Topics:    Book of Mormon Scriptures > Mosiah
Book of Mormon Scriptures > Alma
Book of Mormon Scriptures > Ether
Book of Mormon Topics > Literary and Textual Studies > Wordplay
Book of Mormon Topics > Doctrines and Teachings > Becoming
Book of Mormon Topics > General Topics > King Benjamin’s Speech
ID = [3529]  Status = Checked by JA Type = journal article  Date = 2020-01-01  Collections:  bom,interpreter-journal  Size: 63151  Children: 0  Rebuilt: 4/23/24 15:51:57
Bowen, Matthew L. “‘Behold, He Was a Man Like unto Ammon’: Mormon’s Use of ʾmn-related Terminology in Praise of Moroni in Alma 48.” Interpreter: A Journal of Latter-day Saint Faith and Scholarship 58 (2023): Interpreter: A Journal of Latter-day Saint Faith and Scholarship 58 (2023): 223-242.
Display Abstract  Display Keywords

Abstract: This article examines Mormon’s comparison of Moroni, the Nephite military leader, to Ammon, the son of Mosiah, in Alma 48:18 and how Mormon’s use and repetition of ʾmn-related terminology (“faithful,” “firm,” “faith,” “verily [surely]”) in Alma 48:7–17 lays a foundation for this comparison. Ammon’s name, phonologically and perhaps etymologically, suggests the meaning “faithful.” Mormon goes to extraordinary lengths in the Lamanite conversion narratives to show that Ammon is not only worthy of this name, but that his faithfulness is the catalyst for the transition of many Lamanites from unbelief to covenant faithfulness. Thus, in comparing Moroni directly to Ammon, Mormon makes a most emphatic statement regarding Moroni’s covenant faithfulness. Moreover, this comparison reveals his admiration for both men.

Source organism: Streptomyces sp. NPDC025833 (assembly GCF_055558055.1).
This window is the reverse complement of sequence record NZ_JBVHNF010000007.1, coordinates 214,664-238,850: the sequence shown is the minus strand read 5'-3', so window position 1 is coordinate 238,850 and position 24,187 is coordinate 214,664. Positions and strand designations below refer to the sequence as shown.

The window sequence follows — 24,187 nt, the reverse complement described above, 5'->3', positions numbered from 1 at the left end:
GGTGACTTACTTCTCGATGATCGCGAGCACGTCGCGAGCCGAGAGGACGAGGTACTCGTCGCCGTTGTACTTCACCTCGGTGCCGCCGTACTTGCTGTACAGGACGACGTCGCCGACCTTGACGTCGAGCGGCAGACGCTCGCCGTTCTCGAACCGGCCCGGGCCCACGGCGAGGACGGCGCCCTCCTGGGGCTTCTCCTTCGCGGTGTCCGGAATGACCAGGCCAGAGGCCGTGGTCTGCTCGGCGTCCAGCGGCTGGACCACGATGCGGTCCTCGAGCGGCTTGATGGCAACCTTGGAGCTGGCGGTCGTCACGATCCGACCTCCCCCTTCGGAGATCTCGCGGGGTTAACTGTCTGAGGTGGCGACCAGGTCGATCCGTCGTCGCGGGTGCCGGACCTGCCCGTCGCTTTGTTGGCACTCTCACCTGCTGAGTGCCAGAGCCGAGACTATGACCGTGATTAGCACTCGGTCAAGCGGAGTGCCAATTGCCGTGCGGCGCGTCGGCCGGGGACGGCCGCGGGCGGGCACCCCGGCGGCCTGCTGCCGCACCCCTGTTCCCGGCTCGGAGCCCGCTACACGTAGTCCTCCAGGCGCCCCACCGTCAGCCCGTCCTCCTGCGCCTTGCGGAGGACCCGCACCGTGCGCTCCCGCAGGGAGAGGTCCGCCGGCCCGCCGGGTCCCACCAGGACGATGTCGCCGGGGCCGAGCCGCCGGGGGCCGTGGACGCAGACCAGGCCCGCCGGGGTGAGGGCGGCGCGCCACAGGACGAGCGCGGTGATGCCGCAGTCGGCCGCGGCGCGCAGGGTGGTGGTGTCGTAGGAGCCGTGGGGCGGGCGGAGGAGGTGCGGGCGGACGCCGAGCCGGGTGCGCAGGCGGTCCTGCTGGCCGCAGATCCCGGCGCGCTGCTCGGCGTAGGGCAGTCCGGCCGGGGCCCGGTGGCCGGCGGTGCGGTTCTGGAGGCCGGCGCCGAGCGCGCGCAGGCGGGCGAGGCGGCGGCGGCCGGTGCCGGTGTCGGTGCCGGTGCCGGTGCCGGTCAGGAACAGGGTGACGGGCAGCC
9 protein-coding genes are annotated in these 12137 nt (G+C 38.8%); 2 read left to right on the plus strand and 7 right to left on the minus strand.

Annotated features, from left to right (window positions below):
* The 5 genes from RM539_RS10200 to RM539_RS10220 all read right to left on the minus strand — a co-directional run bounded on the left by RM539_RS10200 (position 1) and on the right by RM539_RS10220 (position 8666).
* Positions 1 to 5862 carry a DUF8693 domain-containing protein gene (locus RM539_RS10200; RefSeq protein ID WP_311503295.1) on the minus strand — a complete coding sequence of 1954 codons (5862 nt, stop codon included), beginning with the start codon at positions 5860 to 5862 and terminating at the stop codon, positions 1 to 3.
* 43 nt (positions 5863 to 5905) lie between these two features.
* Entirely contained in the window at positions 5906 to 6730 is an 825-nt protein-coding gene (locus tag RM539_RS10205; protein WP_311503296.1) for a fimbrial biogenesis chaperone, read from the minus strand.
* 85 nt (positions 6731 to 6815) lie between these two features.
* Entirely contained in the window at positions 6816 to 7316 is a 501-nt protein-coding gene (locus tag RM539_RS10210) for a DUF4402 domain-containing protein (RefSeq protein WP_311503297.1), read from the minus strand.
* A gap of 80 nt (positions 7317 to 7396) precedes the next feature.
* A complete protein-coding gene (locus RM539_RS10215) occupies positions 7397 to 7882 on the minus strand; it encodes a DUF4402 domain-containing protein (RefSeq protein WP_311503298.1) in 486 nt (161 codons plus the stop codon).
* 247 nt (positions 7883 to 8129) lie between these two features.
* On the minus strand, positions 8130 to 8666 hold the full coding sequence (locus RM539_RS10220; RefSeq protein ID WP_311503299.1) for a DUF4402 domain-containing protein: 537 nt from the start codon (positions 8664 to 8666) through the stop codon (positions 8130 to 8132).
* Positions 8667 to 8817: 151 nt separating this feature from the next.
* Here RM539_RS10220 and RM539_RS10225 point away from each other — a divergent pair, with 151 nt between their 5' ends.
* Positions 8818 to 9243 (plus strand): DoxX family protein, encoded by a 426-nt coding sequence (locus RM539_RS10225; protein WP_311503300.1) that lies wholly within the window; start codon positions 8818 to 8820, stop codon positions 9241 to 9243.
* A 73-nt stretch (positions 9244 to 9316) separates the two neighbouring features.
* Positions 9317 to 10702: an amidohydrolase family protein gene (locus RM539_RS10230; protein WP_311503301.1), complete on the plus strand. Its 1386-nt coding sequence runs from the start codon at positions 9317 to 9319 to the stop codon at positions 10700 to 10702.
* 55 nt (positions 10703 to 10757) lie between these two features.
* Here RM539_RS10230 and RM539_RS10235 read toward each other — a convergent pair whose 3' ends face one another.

Keywords: Ammon; Book of Mormon; Captain Moroni; etymology; faithful; phonology
Topics:    Book of Mormon Scriptures > Mosiah
Book of Mormon Scriptures > Alma
ID = [81204]  Status = Type = journal article  Date = 2023-01-01  Collections:  bom,interpreter-journal  Size: 46202  Children: 0  Rebuilt: 4/23/24 16:04:11
Book of Mormon Central, Jeffrey M. Bradshaw, and Matthew L. Bowen. “Essay #14: The Teachings of Enoch — Enoch as a Teacher (Moses 6:51–68).” In Pearl of Great Price Central; The Interpreter Foundation. August 01, 2020.
Topics:    Book of Moses Topics > Chapters of the Book of Moses > Moses 6:13–7 — Enoch
ID = [4575]  Status = Type = website article  Date = 2020-05-02  Collections:  bradshaw,interpreter-website,moses  Size: 40859  Children: 0  Rebuilt: 4/23/24 15:52:02
Book of Mormon Central, Jeffrey M. Bradshaw, and Matthew L. Bowen. “Essay #15: The Teachings of Enoch — ‘The Son of Man, Even Jesus Christ, a Righteous Judge’ (Moses 6:57).” In Pearl of Great Price Central; The Interpreter Foundation. August 08, 2020.
Topics:    Book of Moses Topics > Chapters of the Book of Moses > Moses 6:13–7 — Enoch
ID = [4574]  Status = Type = website article  Date = 2020-05-02  Collections:  bradshaw,interpreter-website,moses  Size: 47872  Children: 0  Rebuilt: 4/23/24 15:52:02
Book of Mormon Central, Jeffrey M. Bradshaw, and Matthew L. Bowen. “Essay #16: The Teachings of Enoch — ‘By Water, and Blood, and the Spirit’ (Moses 6:58–60).” In Pearl of Great Price Central; The Interpreter Foundation. August 15, 2020.